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The Reporting Engine - behind the scenes

Product

I've found that a lot of people have a better understanding of our system when I explain how the engine processes a report. (Others are very content with "it works.")

First off, the engine does not use Microsoft Office. You design in Office but the server itself does not use Office. And when in AutoTag you generate a report, that generate process uses the .net reporting engine and does not make use of Office, it is merely a self-contained app being run from AutoTag. So you do not install Office on your server (calling Office to generate reports would be a very slow system and would only run on Windows – that's why we don't do it).

The Java engine is pure Java and so will run on any system that has the Java virtual machine. We have customers using us on various flavors of Linux, AIX, Mac, and virtually every IBM mainframe. The .NET engine is pure .NET – 100% managed code. It does not use Java and does not require a Java virtual machine.

We do this with a single code base so that both engines are the same program and we only have to write code once. How do we do this? For the .NET version we use the Microsoft J# compiler which compiles Java source code into .NET CLR (which is the same thing the C# compiler does). About 2% of the code is specific to each platform and the rest is the same code, compiled twice, by the javac and devenv compilers. The 2% that is different is a set of classes where the public class definition is identical for both platforms, but the code in each method is unique to that platform. We use this to wrap the calls for XML manipulation, bitmap generation, etc.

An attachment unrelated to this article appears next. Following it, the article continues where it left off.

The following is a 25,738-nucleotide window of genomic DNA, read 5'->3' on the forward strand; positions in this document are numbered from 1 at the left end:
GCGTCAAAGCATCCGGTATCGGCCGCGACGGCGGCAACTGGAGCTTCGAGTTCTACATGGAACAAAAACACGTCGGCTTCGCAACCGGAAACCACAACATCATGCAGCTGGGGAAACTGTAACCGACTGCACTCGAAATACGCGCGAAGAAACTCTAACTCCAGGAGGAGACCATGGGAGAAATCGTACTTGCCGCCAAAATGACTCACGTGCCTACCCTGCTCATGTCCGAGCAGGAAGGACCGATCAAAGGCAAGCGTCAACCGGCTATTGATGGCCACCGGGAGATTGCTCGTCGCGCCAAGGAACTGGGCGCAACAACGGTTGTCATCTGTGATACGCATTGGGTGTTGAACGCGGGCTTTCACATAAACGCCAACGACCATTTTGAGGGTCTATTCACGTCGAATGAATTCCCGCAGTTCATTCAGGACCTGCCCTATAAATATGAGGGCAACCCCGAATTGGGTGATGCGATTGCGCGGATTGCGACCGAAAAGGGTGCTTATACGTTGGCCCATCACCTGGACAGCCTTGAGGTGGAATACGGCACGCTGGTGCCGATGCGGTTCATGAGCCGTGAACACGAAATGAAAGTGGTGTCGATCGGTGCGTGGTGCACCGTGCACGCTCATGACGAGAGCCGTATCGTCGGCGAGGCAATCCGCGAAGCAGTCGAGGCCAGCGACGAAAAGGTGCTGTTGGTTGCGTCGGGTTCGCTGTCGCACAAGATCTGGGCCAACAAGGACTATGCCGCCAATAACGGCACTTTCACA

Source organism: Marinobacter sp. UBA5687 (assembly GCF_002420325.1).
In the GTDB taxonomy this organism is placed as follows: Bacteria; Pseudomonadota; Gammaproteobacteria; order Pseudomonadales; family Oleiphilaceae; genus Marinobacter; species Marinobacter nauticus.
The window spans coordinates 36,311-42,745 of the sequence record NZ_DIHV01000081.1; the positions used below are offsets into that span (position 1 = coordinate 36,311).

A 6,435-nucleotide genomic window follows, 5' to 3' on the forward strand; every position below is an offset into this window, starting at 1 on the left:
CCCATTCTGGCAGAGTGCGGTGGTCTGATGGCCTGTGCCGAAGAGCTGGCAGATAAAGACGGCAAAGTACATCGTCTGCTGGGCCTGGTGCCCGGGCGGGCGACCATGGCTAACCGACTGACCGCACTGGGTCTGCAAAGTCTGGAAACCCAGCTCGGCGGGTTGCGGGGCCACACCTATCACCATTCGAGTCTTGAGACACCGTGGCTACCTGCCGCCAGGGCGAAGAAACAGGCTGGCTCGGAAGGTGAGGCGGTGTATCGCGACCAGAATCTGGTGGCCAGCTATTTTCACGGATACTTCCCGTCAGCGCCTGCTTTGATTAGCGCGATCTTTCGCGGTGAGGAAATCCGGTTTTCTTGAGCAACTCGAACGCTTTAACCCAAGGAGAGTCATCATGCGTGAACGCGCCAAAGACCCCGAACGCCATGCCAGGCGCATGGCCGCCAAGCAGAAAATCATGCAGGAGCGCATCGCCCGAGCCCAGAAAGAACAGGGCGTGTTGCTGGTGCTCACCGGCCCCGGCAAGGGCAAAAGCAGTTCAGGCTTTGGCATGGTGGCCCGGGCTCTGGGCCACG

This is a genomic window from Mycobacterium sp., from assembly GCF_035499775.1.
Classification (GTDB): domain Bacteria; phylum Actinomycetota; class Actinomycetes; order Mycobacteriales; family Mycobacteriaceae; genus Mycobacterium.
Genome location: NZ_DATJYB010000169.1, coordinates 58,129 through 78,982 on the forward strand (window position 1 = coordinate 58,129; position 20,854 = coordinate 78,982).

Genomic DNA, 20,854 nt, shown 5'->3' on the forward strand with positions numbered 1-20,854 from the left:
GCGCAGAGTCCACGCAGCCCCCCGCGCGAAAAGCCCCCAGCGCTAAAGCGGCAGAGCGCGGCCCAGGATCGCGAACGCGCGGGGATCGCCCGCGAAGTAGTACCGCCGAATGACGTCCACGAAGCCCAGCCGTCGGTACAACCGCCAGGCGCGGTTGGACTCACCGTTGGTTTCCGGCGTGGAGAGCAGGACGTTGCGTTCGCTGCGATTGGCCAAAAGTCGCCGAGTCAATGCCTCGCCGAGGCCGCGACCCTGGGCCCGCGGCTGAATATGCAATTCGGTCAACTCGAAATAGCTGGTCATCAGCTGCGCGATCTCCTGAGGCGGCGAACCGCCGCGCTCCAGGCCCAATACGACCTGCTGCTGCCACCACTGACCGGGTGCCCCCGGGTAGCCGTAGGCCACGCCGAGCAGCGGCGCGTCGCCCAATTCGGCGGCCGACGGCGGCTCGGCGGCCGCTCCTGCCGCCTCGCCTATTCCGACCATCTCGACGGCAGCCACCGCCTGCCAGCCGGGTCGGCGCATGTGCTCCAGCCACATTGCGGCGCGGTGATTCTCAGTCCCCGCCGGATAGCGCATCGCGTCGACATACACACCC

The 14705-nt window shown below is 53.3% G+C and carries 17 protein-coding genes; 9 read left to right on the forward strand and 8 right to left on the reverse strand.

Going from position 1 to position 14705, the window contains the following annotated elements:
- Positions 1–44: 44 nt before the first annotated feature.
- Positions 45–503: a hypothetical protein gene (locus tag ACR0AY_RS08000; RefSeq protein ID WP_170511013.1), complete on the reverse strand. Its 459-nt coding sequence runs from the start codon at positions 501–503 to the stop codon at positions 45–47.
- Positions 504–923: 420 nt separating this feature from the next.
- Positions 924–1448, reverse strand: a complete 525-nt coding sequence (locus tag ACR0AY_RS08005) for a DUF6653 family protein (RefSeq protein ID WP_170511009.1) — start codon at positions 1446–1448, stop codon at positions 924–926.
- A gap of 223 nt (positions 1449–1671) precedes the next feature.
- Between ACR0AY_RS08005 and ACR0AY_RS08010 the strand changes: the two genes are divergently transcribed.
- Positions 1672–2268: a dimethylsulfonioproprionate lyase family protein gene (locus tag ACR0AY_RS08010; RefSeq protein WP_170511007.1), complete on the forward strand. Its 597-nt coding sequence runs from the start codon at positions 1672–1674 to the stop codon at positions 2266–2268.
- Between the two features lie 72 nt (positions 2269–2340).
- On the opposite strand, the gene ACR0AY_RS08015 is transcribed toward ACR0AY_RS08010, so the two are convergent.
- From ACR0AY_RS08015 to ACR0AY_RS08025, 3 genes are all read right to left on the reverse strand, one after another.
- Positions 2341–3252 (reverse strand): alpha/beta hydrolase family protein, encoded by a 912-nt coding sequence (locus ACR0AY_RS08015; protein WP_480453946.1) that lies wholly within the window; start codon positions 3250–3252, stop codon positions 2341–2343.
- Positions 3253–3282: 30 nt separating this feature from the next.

There are three substantial differences between the Java and .NET reporting engines. And keep in mind that AutoTag uses the .NET engine to show you a sample report even if your server uses the Java engine.

  1. The XML datasources are completely different. The Java engine uses dom4j & jaxen and the .NET engine uses the .NET System.Xml classes in the runtime. These work identically except for some corner cases where the XPath spec is ambiguous. My take on the differences is jaxen generally does what appears to be the most sensible interpretation while .NET does what is the most correct interpretation (but it takes a lot of explanation to see that correctness). But the end result is it rarely matters.
  2. The SQL datasources are also completely different. The Java engine uses JDBC and the .NET engine uses ADO.NET connectors. However, SQL is so mature and so well defined that there is no difference in the result.
  3. We use different charting engines for the Java and .NET versions. Charts will look somewhat different. And some of the more esoteric charting settings are only supported on one or the other engine. Both are very pretty, but they are different. (And the gauges are very different – and not the prettiest with the Java engine.)

Ok, now we know how it is built and installed. Next is how the code generates a report. This is pretty straightforward: